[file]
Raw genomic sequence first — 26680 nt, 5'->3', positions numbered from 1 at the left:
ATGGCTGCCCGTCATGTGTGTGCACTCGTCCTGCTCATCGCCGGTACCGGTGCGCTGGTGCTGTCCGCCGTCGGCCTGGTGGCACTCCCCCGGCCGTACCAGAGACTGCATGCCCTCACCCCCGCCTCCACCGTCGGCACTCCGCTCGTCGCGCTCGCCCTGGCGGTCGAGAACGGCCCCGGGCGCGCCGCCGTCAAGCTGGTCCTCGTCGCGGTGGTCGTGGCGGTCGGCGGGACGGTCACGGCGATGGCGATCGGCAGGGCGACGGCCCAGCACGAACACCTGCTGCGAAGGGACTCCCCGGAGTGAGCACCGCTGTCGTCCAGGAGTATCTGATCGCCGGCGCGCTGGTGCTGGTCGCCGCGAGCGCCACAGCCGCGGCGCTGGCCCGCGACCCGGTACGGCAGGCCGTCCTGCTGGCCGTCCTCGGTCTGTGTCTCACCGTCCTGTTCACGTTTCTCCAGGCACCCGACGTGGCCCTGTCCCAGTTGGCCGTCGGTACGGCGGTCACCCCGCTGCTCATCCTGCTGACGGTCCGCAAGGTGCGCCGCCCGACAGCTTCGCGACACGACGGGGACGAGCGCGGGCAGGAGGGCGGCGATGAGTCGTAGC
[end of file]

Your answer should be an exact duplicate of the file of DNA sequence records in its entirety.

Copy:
Raw genomic sequence first — 26680 nt, 5'->3', positions numbered from 1 at the left:
ATGGCTGCCCGTCATGTGTGTGCACTCGTCCTGCTCATCGCCGGTACCGGTGCGCTGGTGCTGTCCGCCGTCGGCCTGGTGGCACTCCCCCGGCCGTACCAGAGACTGCATGCCCTCACCCCCGCCTCCACCGTCGGCACTCCGCTCGTCGCGCTCGCCCTGGCGGTCGAGAACGGCCCCGGGCGCGCCGCCGTCAAGCTGGTCCTCGTCGCGGTGGTCGTGGCGGTCGGCGGGACGGTCACGGCGATGGCGATCGGCAGGGCGACGGCCCAGCACGAACACCTGCTGCGAAGGGACTCCCCGGAGTGAGCACCGCTGTCGTCCAGGAGTATCTGATCGCCGGCGCGCTGGTGCTGGTCGCCGCGAGCGCCACAGCCGCGGCGCTGGCCCGCGACCCGGTACGGCAGGCCGTCCTGCTGGCCGTCCTCGGTCTGTGTCTCACCGTCCTGTTCACGTTTCTCCAGGCACCCGACGTGGCCCTGTCCCAGTTGGCCGTCGGTACGGCGGTCACCCCGCTGCTCATCCTGCTGACGGTCCGCAAGGTGCGCCGCCCGACAGCTTCGCGACACGACGGGGACGAGCGCGGGCAGGAGGGCGGCGATGAGTCGTAGC